The defendant's primary focus in this appeal, as it was in the proceedings below, is on what effect his remorse for the offenses should have on his death sentence. The defendant argues that trial counsel was ineffective for failing to present, at the capital sentencing hearing, evidence of the defendant's remorse. The defendant observes that the sentencing judge, in deciding to impose the death penalty in this case, found that there were no mitigating circumstances at all in this case; at sentencing, the judge said that the evidence did “not disclose one single iota of a mitigating factor.” The defendant further contends that remorse is recognized as a mitigating circumstance in death penalty jurisprudence and that the evidence introduced at the post-conviction hearing demonstrates that he was remorseful for these offenses. The defendant deduces from these propositions that he must receive a sentence other than death, given the presence of remorse in this case.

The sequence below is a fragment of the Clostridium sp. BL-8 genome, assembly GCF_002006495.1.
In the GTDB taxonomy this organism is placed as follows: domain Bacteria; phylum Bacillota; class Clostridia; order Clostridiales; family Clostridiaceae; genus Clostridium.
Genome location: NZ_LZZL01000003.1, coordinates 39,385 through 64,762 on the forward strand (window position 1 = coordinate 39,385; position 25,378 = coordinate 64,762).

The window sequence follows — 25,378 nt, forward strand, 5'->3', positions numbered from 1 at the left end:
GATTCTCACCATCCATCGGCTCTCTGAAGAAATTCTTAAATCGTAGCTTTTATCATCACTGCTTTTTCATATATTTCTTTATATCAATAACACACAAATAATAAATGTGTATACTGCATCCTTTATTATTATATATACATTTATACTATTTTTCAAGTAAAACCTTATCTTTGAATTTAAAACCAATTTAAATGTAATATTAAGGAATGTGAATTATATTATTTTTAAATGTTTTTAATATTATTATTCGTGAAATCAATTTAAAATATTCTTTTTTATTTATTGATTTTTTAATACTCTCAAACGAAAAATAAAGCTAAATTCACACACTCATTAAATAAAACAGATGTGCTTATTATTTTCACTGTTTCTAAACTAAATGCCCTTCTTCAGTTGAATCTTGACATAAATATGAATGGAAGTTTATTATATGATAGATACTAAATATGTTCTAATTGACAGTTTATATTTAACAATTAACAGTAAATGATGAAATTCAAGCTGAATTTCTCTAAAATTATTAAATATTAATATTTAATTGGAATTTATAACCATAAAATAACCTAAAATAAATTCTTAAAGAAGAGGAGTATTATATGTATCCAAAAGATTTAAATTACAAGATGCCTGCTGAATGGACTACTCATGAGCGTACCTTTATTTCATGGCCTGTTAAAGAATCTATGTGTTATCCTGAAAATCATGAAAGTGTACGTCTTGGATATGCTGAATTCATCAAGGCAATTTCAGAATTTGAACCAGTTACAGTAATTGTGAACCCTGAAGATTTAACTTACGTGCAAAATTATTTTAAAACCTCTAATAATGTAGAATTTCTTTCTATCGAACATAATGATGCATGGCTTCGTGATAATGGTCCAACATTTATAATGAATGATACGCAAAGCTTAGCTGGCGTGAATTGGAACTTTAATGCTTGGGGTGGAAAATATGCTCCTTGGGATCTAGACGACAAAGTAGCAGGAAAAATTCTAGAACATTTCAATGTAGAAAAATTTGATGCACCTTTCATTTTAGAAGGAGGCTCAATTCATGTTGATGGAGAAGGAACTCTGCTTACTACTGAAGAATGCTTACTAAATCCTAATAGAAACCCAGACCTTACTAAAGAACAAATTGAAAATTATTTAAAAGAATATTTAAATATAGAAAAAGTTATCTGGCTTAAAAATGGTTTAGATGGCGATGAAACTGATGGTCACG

To prevail on a claim of ineffective assistance of counsel, a defendant must establish both that counsel's performance was so deficient that it fell below an objective standard of reasonableness, and that the defendant was so prejudiced by counsel's conduct that he was denied a fair trial. Strickland v. Washington, 466 U.S. 668, 687-88, 104 S.Ct. 2052, 2064-65, 80 L.Ed.2d 674, 693 (1984). To satisfy the second part of the Strickland test, a defendant must show “that there is a reasonable probability that, but for counsel's unprofessional errors, the result of the proceeding would have been different.” Strickland, 466 U.S. at 694, 104 S.Ct. at 2068, 80 L.Ed.2d at 698.